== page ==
Network of clinics aims to reduce spending on ER visits

Reducing unnecessary emergency room visits continues to be a goal for hospitals seeking to control healthcare spending.

The Health Care Cost Institute projects that the average price for an outpatient emergency room visit climbed 31 percent between 2012 and 2016 to $1,917. And a white paper from Premier examining emergency department visits across 750 U.S. hospitals showed about 4.3 million visits from patients with at least one chronic condition could have potentially been avoided, with potential savings of up to $8.3 billion annually. 

CareMore Health, a national care delivery system with a network of clinics that provide primary care, behavioral health and other services to Medicaid and Medicare patients, is making efforts to address spending on ER visits in Texas, according to D CEO magazine.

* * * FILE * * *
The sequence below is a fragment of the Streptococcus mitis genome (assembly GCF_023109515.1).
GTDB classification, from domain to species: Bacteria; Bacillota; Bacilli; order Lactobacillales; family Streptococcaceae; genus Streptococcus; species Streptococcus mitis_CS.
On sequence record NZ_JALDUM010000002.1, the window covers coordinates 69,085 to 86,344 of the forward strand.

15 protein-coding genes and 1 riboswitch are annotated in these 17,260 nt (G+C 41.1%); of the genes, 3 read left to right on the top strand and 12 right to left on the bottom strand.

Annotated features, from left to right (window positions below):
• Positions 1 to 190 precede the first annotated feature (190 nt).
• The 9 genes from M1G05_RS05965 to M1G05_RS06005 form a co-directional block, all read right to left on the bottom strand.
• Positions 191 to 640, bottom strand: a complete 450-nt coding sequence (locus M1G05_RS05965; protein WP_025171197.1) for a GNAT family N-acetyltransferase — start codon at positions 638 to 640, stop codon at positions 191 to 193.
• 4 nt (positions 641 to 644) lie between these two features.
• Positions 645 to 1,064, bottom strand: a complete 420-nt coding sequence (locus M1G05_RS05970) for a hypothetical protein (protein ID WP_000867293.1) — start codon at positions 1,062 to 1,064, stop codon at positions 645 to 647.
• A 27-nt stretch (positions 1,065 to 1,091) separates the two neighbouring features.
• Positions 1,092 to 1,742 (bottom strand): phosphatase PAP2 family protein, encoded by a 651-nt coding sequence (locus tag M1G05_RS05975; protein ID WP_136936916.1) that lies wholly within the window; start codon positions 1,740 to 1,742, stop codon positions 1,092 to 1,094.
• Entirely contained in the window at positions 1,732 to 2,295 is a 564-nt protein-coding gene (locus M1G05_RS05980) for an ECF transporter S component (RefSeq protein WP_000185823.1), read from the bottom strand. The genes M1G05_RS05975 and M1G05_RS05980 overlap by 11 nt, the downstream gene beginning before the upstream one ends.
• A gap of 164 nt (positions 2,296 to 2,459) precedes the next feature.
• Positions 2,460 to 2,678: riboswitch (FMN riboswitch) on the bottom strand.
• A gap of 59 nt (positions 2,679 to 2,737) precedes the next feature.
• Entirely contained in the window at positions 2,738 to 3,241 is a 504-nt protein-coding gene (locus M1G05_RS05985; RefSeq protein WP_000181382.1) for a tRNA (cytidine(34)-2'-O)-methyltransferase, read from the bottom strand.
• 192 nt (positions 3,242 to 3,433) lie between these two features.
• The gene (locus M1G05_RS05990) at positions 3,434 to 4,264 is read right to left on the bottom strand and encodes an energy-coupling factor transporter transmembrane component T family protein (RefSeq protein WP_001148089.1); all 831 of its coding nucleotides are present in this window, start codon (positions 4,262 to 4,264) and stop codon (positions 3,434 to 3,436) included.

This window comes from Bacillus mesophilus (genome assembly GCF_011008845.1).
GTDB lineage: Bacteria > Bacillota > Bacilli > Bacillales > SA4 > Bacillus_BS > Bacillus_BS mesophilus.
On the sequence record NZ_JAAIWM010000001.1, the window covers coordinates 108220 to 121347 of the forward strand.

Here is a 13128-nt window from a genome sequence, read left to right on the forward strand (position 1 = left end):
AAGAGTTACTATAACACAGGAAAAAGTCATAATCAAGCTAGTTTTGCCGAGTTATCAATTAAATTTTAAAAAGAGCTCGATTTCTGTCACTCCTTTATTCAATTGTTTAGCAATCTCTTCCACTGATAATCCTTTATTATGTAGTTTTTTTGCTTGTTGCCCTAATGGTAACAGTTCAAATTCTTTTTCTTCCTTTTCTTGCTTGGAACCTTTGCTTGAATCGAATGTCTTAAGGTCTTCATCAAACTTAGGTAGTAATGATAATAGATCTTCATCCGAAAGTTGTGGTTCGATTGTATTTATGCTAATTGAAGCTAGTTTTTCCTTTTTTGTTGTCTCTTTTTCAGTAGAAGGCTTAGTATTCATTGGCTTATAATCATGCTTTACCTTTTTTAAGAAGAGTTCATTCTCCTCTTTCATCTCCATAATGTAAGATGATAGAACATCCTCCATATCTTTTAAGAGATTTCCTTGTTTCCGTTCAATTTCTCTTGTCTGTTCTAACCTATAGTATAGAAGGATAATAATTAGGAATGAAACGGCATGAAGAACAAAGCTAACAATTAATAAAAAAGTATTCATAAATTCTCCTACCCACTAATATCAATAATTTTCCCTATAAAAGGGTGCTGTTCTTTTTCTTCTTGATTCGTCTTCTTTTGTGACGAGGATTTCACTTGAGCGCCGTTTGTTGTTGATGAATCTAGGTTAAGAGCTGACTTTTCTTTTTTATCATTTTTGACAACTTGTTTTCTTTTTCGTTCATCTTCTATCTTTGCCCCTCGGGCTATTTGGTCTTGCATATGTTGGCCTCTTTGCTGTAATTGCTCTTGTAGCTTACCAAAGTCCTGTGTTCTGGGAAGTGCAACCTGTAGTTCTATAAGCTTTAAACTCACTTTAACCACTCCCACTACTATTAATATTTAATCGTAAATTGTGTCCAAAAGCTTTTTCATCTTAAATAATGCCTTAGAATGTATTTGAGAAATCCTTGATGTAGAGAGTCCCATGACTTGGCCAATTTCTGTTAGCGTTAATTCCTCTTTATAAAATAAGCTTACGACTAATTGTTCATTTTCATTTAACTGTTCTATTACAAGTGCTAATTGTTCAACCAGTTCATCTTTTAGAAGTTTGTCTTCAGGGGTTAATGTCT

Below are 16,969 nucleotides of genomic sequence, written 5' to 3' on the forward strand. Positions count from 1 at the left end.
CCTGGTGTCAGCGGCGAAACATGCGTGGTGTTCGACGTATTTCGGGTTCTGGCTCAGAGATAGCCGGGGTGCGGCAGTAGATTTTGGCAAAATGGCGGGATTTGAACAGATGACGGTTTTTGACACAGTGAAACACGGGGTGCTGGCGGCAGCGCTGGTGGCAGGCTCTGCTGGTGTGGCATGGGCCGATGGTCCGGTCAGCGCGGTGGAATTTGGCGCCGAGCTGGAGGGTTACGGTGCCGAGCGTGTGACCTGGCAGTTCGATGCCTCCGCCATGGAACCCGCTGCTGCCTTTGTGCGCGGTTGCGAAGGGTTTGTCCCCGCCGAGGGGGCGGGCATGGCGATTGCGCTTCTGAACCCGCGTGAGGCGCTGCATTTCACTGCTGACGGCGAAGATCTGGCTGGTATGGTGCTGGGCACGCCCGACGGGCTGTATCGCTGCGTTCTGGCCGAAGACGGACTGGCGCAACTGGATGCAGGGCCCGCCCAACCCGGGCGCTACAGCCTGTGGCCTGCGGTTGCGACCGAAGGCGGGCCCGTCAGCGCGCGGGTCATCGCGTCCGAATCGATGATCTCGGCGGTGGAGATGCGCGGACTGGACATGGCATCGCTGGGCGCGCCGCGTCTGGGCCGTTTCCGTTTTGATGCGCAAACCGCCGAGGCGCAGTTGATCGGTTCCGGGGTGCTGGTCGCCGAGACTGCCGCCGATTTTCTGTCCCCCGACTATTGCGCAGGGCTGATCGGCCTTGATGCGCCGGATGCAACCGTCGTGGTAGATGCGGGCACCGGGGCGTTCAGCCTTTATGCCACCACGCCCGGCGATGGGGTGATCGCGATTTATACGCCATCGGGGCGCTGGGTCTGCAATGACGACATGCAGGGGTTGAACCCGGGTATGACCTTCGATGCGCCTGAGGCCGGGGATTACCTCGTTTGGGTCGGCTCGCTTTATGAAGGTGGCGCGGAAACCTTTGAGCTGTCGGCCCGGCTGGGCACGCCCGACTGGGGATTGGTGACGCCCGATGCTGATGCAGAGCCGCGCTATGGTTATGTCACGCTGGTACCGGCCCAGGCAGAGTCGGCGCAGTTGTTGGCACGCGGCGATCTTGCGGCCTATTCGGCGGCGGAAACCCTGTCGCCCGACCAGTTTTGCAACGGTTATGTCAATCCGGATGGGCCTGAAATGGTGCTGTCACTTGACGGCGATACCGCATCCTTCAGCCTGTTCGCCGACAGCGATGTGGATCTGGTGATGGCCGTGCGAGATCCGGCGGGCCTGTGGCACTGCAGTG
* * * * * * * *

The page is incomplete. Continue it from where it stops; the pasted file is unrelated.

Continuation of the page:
Karim Kaissi, general manager for CareMore Health in Texas, told the publication patients may have as many as four appointments in one clinic visit, depending on the care needed, and the goal is to provide holistic care. The healthcare organization reportedly focuses on providing quality care to these complex and often expensive patients while reducing cost and utilization.

Mr. Kaissi said CareMore, which opened in Texas last year, said the healthcare organization is also working to remove transportation barriers to healthcare access and use community health workers to connect the patients with services that address social determinants of health such as housing and food.

Access D CEO's full report here.  

 

More articles on healthcare finance: 

10 hospitals seeking RCM talent
Patient billing protections, 'fair reimbursement' among recommendations in new report from Massachusetts health commission
RCM tip of the day: How to measure the patient financial experience

 

 

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